GOP presidential candidate Newt Gingrich launched a new campaign Tuesday to solicit ideas from the public for a law strictly enforcing the Tenth Amendment and rolling back federal regulations.
The project is called Team 10, a “crowd-sourced, participatory effort” to “develop ideas for enforcing the 10th Amendment and returning power back home.” The project will also be part of a new “Contract with America” by Gingrich, the campaign said in a statement.
The Tenth Amendment states that “the powers not delegated to the United States by the Constitution, nor prohibited by it to the States, are reserved to the States respectively, or to the people.”
In other words, all authority not granted to the federal government by the Constitution is reserved to the states in what are called unenumerated rights. States have often invoked the Tenth Amendment to resist expansive federal laws, such as Obama’s health care reform and cap-and-trade legislation.
“Since the 1930s the president and Congress have steadily ignored the Tenth Amendment,” Gingrich said in a conference call today. “Back then, there was a general assumption that life was mostly lived in your local neighborhood. But then you suddenly had a huge increase in government, followed by what Lyndon Johnson called the ‘great society,’ — although I would call it bureaucratic socialism.”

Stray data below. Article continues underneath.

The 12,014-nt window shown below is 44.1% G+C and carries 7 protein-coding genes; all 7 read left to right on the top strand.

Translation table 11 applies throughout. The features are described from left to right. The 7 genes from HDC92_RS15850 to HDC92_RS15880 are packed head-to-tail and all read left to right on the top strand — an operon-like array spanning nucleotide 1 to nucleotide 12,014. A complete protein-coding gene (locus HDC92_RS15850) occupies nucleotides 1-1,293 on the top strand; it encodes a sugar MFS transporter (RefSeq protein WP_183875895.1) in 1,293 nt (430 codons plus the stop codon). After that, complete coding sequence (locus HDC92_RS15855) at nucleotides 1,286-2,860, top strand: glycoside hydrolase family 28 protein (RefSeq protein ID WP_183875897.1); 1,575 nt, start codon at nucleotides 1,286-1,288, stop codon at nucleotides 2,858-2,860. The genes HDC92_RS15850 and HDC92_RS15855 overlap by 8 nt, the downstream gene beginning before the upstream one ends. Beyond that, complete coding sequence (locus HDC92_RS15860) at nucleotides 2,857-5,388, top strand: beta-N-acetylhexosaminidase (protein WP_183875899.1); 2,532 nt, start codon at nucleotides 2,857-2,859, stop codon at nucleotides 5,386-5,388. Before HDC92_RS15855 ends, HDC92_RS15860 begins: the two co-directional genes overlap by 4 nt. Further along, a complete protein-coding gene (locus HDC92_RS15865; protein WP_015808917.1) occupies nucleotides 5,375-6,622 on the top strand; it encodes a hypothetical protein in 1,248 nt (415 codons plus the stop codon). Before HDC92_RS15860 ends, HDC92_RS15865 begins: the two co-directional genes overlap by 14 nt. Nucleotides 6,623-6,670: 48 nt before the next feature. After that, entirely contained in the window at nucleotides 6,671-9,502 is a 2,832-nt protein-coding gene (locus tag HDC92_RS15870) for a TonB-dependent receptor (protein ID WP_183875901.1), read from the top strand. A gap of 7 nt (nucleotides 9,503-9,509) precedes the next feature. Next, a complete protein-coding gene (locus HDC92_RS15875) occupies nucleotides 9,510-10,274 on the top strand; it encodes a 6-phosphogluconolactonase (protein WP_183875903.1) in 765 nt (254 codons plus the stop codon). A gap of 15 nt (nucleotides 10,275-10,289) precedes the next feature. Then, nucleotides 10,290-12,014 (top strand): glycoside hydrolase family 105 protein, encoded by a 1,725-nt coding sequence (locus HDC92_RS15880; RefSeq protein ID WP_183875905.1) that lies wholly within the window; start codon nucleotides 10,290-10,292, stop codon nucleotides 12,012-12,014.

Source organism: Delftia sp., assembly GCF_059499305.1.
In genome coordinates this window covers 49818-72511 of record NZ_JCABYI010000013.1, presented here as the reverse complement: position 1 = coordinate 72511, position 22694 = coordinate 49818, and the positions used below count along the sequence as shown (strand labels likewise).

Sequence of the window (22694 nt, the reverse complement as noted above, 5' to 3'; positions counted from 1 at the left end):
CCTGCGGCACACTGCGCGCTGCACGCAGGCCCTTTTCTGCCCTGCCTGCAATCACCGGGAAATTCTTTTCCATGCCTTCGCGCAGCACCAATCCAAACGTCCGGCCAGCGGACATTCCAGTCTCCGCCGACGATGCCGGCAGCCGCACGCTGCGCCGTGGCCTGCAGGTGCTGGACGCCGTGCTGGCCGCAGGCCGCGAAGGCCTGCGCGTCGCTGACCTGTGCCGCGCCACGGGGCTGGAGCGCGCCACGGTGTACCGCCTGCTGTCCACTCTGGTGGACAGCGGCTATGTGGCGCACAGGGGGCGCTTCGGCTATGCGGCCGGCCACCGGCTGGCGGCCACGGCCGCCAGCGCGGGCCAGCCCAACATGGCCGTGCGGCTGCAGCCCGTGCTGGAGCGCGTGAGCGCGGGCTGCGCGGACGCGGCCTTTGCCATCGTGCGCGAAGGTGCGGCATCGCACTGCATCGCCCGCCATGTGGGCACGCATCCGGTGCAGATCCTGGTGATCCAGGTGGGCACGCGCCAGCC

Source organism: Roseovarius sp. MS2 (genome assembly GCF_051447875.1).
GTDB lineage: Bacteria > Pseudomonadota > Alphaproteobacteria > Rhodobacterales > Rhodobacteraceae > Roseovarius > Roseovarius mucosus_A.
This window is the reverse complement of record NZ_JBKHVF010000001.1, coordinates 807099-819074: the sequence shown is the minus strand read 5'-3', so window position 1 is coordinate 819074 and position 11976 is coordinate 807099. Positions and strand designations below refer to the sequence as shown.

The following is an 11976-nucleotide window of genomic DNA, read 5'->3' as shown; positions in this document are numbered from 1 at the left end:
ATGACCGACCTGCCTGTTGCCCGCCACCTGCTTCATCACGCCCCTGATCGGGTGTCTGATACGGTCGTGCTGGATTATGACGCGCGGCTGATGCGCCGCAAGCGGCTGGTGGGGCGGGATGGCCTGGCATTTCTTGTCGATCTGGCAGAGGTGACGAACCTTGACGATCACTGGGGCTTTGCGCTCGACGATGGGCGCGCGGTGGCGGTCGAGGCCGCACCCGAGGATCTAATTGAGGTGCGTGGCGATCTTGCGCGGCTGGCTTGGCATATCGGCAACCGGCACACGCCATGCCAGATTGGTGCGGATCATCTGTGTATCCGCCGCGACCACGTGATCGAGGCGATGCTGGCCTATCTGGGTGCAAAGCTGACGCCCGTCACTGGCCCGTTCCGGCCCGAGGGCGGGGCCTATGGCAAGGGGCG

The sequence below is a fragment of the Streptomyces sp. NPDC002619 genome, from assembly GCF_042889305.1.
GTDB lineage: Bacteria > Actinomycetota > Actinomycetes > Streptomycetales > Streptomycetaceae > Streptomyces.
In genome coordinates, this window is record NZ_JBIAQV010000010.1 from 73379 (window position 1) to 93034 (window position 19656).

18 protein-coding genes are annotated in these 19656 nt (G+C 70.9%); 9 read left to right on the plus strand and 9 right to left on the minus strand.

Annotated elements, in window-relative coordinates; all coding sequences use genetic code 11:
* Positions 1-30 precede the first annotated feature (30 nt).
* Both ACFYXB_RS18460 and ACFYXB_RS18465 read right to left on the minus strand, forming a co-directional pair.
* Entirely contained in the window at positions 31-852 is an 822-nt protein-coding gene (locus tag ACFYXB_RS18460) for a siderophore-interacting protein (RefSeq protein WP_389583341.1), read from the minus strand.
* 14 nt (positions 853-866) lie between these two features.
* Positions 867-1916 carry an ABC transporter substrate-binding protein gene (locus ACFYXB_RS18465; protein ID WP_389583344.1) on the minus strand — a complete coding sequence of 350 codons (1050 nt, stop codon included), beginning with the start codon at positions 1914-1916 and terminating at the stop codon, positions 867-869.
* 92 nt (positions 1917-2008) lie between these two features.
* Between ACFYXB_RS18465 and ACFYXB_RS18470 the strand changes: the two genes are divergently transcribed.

“What you’ve seen is an extraordinary increase in government power,” Gingrich continued.
The idea behind a Tenth Amendment enforcement act, Gingrich said, would be to kick federal regulations — and the resulting paperwork — back to the states, something he said could save money on both the state and federal side.
Some of the ideas being floated on the Team 10 Facebook page right now include “keeping gun control at the state level” and “annulment by judicial review” – a process that would allow states to reject acts of Congress.
“It is really important that we develop a coherent, rational approach to the Tenth Amendment,” Gingrich said in a conference call today. “If we do, it could have huge impact on reducing the deficit and recentering government.”
Gingrich said the project plans to roll out a proposed bill six to eight months in the future. He said he also hopes to garner support from congressional candidates in the upcoming elections.
“We want to write a real bill,” Gingrich said. “This isn’t an exercise in public relations.”